How to Take the Best Photographs of People



Think about how many photographs are taken in NYC every day. Then imagine how many of those images involve people, either posed portraits or candid shots. Now estimate how many of those shots are completely original and dynamic (approximately one half of one percent). We sat down with one of our favorite local lifestyle and street photographers, Jessup Deane to learn his all-time best tips for shooting people.

1. Bring your camera everywhere.

Screen Shot 2016-01-19 at 3.52.48 PM
photo by Jessup Deane

“What’s different about New York,” Deane explains, “is that everywhere you look, there’s a photo to be taken.” For this reason, he says, the city is an excellent place for budding photographers. He advises those people to treat their camera like an appendage, and never leave home without it. That’s the only way to learn to shoot different settings and people.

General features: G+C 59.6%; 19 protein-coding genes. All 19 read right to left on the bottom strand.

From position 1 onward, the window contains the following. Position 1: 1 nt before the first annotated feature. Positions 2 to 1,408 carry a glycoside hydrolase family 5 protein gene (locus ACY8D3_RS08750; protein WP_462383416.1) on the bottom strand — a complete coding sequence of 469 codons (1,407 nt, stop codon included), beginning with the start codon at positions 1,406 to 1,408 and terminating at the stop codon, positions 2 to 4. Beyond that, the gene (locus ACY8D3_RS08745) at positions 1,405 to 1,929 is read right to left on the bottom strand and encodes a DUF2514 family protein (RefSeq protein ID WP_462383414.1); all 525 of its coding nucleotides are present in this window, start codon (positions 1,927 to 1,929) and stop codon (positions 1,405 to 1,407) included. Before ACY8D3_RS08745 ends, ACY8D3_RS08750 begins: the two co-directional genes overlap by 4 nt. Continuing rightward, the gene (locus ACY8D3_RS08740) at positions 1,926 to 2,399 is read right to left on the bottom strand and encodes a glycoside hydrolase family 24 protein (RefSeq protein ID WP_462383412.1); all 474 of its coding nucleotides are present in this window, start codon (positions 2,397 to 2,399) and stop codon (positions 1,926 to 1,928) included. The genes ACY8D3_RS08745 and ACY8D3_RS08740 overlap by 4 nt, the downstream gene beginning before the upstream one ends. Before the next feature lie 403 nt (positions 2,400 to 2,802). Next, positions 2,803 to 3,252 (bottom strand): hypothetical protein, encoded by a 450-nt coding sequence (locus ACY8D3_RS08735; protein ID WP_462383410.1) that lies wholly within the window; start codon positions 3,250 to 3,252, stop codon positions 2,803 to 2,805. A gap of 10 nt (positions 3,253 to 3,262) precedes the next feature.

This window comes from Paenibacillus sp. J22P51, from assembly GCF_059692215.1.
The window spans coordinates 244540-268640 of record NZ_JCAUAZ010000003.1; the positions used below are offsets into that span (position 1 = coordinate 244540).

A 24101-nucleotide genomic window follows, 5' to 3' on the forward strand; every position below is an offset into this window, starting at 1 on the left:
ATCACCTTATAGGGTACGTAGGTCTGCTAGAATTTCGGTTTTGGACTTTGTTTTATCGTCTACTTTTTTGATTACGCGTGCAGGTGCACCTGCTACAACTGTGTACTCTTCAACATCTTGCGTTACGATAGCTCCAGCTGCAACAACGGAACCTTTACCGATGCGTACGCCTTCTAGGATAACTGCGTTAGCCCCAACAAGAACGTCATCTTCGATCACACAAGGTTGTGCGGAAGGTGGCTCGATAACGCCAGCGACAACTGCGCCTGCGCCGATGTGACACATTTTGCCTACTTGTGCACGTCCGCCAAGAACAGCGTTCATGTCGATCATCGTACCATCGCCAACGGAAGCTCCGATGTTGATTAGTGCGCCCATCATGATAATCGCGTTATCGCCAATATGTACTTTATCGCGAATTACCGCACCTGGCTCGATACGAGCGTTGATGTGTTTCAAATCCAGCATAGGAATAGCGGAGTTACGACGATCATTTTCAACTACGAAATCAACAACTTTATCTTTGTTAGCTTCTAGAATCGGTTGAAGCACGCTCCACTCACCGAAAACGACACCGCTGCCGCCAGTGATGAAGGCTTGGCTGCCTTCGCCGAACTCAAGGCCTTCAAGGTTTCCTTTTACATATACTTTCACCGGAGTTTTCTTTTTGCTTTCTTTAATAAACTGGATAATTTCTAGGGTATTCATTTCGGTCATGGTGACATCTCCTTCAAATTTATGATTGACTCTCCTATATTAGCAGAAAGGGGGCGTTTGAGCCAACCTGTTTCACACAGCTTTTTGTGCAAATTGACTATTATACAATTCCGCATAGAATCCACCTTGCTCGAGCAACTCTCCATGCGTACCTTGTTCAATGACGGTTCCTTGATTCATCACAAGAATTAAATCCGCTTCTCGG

2. Take stealth photos.

Screen Shot 2016-01-19 at 3.54.14 PM
photo by Jessup Deane

In his two years in NYC, Deane has gotten comfortable taking candid shots. “I don’t like people to know that I’m taking a photo,” he says. “The second they know, it completely changes the image.”

3. Shoot wherever you are.

Screen Shot 2016-01-19 at 3.55.08 PM
photo by Jessup Deane

Some of Deane’s favorite NYC spots to shoot? “Anywhere I am at the moment,” he says. “You can’t always be at the top of the World Trade. If you’re in the waiting room at the doctor’s office, look around and find something interesting.”

4. Search out the weird and beautiful.

Screen Shot 2016-01-19 at 3.55.57 PM
photo by Jessup Deane

“A lot of the time, I’m focusing on some minute detail in the photo,” says Deane. “A lot of my images look normal, but once you take a closer look, you’ll find something that’s offhanded, or weird, or funny, or beautiful.”

5. Edit your photos.

Screen Shot 2016-01-19 at 3.56.50 PM
photo by Jessup Deane

Photographers shoot hundreds of images per shoot and then go home, pick out a few favorites and throw the rest away. About his editing process, Deane said: “If I look at a photo and am emotionally moved by it in some way, or if there’s something that makes me want to look at it for five more seconds, than I’ll keep it.”

Related Posts

Roger Smith is an idea.

Midtown Manhattan